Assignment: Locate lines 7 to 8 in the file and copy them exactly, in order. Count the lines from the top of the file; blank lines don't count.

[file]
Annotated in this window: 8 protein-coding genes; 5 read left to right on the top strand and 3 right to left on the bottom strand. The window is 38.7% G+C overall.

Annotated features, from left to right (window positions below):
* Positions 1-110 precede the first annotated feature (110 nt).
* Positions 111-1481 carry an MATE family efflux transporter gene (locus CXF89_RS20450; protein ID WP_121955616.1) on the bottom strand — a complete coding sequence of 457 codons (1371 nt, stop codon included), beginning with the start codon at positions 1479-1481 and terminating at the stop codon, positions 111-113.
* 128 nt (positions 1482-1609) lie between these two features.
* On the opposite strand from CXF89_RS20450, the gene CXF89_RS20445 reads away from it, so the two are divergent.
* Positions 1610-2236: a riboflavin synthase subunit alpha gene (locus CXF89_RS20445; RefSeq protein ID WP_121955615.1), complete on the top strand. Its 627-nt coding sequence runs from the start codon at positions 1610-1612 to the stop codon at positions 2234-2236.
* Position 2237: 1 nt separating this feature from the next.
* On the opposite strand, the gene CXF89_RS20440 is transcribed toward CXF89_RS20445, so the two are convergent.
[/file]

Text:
* Positions 1610-2236: a riboflavin synthase subunit alpha gene (locus CXF89_RS20445; RefSeq protein ID WP_121955615.1), complete on the top strand. Its 627-nt coding sequence runs from the start codon at positions 1610-1612 to the stop codon at positions 2234-2236.
* Position 2237: 1 nt separating this feature from the next.